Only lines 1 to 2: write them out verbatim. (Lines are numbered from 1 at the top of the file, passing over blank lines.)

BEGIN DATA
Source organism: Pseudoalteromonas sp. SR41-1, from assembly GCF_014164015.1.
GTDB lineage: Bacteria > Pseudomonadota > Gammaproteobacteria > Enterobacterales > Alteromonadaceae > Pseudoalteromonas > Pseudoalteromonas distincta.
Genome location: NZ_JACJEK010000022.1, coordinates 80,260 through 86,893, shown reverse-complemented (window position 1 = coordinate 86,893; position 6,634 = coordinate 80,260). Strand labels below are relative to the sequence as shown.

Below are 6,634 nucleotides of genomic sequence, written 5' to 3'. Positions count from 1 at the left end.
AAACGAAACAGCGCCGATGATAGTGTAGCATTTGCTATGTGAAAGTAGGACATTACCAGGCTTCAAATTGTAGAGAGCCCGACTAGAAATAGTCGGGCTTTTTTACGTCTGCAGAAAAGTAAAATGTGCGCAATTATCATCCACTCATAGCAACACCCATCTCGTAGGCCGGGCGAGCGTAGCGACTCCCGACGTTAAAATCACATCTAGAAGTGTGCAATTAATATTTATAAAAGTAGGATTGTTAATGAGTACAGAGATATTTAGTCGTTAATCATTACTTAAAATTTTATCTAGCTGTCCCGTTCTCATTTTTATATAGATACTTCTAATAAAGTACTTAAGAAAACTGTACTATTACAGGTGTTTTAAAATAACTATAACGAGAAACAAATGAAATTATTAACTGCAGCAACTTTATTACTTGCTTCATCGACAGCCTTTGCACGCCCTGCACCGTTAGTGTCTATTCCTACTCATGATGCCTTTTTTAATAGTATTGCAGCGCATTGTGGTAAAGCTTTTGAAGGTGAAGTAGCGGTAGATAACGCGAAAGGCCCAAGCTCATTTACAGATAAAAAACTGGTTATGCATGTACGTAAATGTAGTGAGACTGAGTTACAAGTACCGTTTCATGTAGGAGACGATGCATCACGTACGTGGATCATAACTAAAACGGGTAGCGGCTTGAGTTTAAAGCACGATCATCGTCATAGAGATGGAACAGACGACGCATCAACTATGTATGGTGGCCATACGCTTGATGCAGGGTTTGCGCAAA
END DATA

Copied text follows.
Source organism: Pseudoalteromonas sp. SR41-1, from assembly GCF_014164015.1.
GTDB lineage: Bacteria > Pseudomonadota > Gammaproteobacteria > Enterobacterales > Alteromonadaceae > Pseudoalteromonas > Pseudoalteromonas distincta.